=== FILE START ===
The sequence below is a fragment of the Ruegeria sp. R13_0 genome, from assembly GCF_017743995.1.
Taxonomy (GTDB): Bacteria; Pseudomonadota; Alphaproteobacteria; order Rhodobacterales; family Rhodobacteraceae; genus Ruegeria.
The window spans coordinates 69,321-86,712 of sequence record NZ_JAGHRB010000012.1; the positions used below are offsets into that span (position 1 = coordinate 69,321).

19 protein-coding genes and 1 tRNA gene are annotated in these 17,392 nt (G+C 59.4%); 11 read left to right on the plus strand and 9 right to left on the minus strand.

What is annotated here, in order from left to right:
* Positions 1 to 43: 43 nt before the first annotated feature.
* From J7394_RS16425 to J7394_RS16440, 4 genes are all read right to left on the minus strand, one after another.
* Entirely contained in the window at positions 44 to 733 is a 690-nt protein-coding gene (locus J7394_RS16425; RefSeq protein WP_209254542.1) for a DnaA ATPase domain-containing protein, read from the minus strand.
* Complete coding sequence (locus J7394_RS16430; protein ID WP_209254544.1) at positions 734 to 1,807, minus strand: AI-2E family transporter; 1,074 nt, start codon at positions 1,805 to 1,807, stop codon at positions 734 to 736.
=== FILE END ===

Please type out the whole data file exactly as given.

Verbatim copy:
The sequence below is a fragment of the Ruegeria sp. R13_0 genome, from assembly GCF_017743995.1.
Taxonomy (GTDB): Bacteria; Pseudomonadota; Alphaproteobacteria; order Rhodobacterales; family Rhodobacteraceae; genus Ruegeria.
The window spans coordinates 69,321-86,712 of sequence record NZ_JAGHRB010000012.1; the positions used below are offsets into that span (position 1 = coordinate 69,321).

19 protein-coding genes and 1 tRNA gene are annotated in these 17,392 nt (G+C 59.4%); 11 read left to right on the plus strand and 9 right to left on the minus strand.

What is annotated here, in order from left to right:
* Positions 1 to 43: 43 nt before the first annotated feature.
* From J7394_RS16425 to J7394_RS16440, 4 genes are all read right to left on the minus strand, one after another.
* Entirely contained in the window at positions 44 to 733 is a 690-nt protein-coding gene (locus J7394_RS16425; RefSeq protein WP_209254542.1) for a DnaA ATPase domain-containing protein, read from the minus strand.
* Complete coding sequence (locus J7394_RS16430; protein ID WP_209254544.1) at positions 734 to 1,807, minus strand: AI-2E family transporter; 1,074 nt, start codon at positions 1,805 to 1,807, stop codon at positions 734 to 736.